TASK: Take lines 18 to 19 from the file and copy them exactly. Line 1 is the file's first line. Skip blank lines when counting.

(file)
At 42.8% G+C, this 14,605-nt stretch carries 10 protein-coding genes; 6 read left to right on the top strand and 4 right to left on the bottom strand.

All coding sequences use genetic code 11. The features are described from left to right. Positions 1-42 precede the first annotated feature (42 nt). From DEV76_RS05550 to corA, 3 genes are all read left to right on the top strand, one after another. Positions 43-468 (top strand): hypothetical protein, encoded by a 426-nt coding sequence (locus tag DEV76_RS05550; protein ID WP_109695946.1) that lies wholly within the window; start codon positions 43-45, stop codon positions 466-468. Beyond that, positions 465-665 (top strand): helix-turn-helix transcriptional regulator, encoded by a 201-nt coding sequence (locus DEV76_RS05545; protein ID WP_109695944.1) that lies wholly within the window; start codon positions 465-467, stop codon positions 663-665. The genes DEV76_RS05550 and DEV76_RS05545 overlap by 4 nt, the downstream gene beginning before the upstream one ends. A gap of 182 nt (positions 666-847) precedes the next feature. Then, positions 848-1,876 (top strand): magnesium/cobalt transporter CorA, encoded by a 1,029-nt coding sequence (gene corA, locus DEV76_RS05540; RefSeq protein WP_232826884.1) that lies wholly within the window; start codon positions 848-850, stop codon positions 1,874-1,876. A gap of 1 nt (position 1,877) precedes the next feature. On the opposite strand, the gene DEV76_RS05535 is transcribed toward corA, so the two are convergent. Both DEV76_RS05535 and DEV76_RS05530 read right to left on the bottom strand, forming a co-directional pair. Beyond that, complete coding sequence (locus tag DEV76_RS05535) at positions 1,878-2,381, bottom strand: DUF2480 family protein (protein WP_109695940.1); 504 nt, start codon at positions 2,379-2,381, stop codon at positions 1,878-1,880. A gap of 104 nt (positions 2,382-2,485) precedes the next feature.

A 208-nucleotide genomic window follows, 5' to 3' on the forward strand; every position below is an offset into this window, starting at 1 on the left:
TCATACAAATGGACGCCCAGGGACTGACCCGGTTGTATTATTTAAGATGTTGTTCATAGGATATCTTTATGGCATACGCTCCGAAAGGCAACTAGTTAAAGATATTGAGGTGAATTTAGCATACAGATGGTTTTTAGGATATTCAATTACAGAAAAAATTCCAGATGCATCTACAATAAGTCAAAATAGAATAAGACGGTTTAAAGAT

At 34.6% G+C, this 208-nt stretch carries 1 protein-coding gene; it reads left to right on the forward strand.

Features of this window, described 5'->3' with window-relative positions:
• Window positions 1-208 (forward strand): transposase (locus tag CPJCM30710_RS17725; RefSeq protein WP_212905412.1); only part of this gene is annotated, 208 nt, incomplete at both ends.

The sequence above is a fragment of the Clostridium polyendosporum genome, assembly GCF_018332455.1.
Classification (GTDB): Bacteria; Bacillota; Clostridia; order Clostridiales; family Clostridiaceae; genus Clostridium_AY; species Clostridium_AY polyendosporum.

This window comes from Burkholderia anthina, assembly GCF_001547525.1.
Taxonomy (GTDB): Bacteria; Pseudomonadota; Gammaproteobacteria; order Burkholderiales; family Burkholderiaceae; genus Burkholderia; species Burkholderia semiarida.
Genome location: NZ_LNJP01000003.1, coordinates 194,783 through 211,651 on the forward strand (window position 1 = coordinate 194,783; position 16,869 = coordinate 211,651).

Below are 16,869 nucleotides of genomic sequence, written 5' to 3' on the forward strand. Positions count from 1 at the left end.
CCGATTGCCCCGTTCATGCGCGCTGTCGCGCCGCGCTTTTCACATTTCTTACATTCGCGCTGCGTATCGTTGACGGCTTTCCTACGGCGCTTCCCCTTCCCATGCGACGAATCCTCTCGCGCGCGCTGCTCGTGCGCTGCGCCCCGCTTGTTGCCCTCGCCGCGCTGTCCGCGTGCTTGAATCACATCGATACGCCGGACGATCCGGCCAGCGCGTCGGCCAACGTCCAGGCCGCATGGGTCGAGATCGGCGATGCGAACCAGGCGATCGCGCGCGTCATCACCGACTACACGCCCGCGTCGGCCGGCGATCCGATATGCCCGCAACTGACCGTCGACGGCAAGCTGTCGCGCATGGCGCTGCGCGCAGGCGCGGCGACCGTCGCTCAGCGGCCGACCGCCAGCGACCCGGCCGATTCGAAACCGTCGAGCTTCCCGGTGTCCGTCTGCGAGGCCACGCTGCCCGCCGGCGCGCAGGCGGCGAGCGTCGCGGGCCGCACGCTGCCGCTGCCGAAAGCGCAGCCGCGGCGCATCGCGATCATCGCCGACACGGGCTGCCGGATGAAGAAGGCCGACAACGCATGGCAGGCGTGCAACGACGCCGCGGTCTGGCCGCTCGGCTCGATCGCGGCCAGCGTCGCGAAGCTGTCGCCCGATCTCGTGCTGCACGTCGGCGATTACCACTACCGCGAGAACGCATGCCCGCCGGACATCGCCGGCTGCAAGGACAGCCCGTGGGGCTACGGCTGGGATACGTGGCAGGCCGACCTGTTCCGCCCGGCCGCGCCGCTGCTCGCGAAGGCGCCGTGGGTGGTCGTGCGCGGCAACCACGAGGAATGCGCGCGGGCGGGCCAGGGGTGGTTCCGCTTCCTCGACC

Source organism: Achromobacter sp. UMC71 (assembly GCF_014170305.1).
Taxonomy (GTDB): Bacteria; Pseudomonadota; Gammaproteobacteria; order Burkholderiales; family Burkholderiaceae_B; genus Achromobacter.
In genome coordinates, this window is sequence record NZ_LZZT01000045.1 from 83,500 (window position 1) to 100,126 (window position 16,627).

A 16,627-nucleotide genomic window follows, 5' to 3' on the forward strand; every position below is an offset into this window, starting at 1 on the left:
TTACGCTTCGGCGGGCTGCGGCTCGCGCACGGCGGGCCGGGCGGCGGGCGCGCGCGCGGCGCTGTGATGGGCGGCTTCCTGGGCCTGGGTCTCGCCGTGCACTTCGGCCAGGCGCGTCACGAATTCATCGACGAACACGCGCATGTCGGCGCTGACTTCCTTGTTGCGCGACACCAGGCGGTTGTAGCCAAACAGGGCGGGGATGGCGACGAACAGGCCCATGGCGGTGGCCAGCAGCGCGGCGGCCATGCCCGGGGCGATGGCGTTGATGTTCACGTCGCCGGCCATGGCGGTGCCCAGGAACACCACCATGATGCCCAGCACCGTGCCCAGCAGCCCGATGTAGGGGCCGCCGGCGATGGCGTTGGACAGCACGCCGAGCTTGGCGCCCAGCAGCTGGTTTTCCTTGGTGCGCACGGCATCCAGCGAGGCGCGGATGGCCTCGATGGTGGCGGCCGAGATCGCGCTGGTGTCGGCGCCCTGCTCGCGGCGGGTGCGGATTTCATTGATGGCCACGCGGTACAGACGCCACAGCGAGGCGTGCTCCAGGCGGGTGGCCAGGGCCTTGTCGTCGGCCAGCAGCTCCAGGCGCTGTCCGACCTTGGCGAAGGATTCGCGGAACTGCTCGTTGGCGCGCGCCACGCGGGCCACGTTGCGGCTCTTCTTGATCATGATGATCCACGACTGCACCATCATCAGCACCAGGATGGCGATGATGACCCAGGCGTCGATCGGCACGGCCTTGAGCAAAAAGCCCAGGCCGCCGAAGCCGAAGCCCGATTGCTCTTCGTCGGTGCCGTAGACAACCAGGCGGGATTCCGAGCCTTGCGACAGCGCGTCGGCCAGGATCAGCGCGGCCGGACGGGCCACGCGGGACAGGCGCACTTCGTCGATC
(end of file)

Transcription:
A 16,627-nucleotide genomic window follows, 5' to 3' on the forward strand; every position below is an offset into this window, starting at 1 on the left:
TTACGCTTCGGCGGGCTGCGGCTCGCGCACGGCGGGCCGGGCGGCGGGCGCGCGCGCGGCGCTGTGATGGGCGGCTTCCTGGGCCTGGGTCTCGCCGTGCACTTCGGCCAGGCGCGTCACGAATTCATCGACGAACACGCGCATGTCGGCGCTGACTTCCTTGTTGCGCGACACCAGGCGGTTGTAGCCAAACAGGGCGGGGATGGCGACGAACAGGCCCATGGCGGTGGCCAGCAGCGCGGCGGCCATGCCCGGGGCGATGGCGTTGATGTTCACGTCGCCGGCCATGGCGGTGCCCAGGAACACCACCATGATGCCCAGCACCGTGCCCAGCAGCCCGATGTAGGGGCCGCCGGCGATGGCGTTGGACAGCACGCCGAGCTTGGCGCCCAGCAGCTGGTTTTCCTTGGTGCGCACGGCATCCAGCGAGGCGCGGATGGCCTCGATGGTGGCGGCCGAGATCGCGCTGGTGTCGGCGCCCTGCTCGCGGCGGGTGCGGATTTCATTGATGGCCACGCGGTACAGACGCCACAGCGAGGCGTGCTCCAGGCGGGTGGCCAGGGCCTTGTCGTCGGCCAGCAGCTCCAGGCGCTGTCCGACCTTGGCGAAGGATTCGCGGAACTGCTCGTTGGCGCGCGCCACGCGGGCCACGTTGCGGCTCTTCTTGATCATGATGATCCACGACTGCACCATCATCAGCACCAGGATGGCGATGATGACCCAGGCGTCGATCGGCACGGCCTTGAGCAAAAAGCCCAGGCCGCCGAAGCCGAAGCCCGATTGCTCTTCGTCGGTGCCGTAGACAACCAGGCGGGATTCCGAGCCTTGCGACAGCGCGTCGGCCAGGATCAGCGCGGCCGGACGGGCCACGCGGGACAGGCGCACTTCGTCGATC